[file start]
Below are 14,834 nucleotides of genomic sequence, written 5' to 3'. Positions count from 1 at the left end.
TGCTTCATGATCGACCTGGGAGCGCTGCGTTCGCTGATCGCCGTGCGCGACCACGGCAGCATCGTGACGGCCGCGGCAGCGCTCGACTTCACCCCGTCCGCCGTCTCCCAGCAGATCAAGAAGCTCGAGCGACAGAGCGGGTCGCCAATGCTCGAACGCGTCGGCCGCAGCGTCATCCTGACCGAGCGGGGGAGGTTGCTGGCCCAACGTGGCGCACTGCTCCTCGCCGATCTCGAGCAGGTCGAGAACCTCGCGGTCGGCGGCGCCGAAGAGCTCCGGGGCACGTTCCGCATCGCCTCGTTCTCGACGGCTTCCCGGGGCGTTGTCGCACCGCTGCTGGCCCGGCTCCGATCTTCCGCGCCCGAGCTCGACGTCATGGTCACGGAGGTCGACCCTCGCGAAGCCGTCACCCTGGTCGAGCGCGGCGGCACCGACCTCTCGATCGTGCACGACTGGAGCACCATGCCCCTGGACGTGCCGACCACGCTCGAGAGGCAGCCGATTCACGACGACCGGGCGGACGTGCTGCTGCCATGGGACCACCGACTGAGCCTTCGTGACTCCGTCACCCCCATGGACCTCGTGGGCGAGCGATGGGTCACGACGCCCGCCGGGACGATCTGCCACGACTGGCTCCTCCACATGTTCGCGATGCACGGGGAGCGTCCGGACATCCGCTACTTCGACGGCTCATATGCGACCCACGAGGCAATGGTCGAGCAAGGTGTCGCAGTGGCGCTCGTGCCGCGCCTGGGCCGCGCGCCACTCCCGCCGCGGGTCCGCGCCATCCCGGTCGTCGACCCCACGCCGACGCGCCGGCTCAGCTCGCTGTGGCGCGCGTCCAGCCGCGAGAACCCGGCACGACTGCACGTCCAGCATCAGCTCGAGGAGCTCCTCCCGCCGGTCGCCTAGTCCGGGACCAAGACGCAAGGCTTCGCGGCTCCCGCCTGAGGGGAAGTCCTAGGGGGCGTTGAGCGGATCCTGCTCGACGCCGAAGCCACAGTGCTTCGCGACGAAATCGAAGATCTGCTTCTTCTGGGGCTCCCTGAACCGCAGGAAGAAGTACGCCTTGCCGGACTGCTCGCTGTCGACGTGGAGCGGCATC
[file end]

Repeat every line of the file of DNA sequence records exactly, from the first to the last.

Below are 14,834 nucleotides of genomic sequence, written 5' to 3'. Positions count from 1 at the left end.
TGCTTCATGATCGACCTGGGAGCGCTGCGTTCGCTGATCGCCGTGCGCGACCACGGCAGCATCGTGACGGCCGCGGCAGCGCTCGACTTCACCCCGTCCGCCGTCTCCCAGCAGATCAAGAAGCTCGAGCGACAGAGCGGGTCGCCAATGCTCGAACGCGTCGGCCGCAGCGTCATCCTGACCGAGCGGGGGAGGTTGCTGGCCCAACGTGGCGCACTGCTCCTCGCCGATCTCGAGCAGGTCGAGAACCTCGCGGTCGGCGGCGCCGAAGAGCTCCGGGGCACGTTCCGCATCGCCTCGTTCTCGACGGCTTCCCGGGGCGTTGTCGCACCGCTGCTGGCCCGGCTCCGATCTTCCGCGCCCGAGCTCGACGTCATGGTCACGGAGGTCGACCCTCGCGAAGCCGTCACCCTGGTCGAGCGCGGCGGCACCGACCTCTCGATCGTGCACGACTGGAGCACCATGCCCCTGGACGTGCCGACCACGCTCGAGAGGCAGCCGATTCACGACGACCGGGCGGACGTGCTGCTGCCATGGGACCACCGACTGAGCCTTCGTGACTCCGTCACCCCCATGGACCTCGTGGGCGAGCGATGGGTCACGACGCCCGCCGGGACGATCTGCCACGACTGGCTCCTCCACATGTTCGCGATGCACGGGGAGCGTCCGGACATCCGCTACTTCGACGGCTCATATGCGACCCACGAGGCAATGGTCGAGCAAGGTGTCGCAGTGGCGCTCGTGCCGCGCCTGGGCCGCGCGCCACTCCCGCCGCGGGTCCGCGCCATCCCGGTCGTCGACCCCACGCCGACGCGCCGGCTCAGCTCGCTGTGGCGCGCGTCCAGCCGCGAGAACCCGGCACGACTGCACGTCCAGCATCAGCTCGAGGAGCTCCTCCCGCCGGTCGCCTAGTCCGGGACCAAGACGCAAGGCTTCGCGGCTCCCGCCTGAGGGGAAGTCCTAGGGGGCGTTGAGCGGATCCTGCTCGACGCCGAAGCCACAGTGCTTCGCGACGAAATCGAAGATCTGCTTCTTCTGGGGCTCCCTGAACCGCAGGAAGAAGTACGCCTTGCCGGACTGCTCGCTGTCGACGTGGAGCGGCATC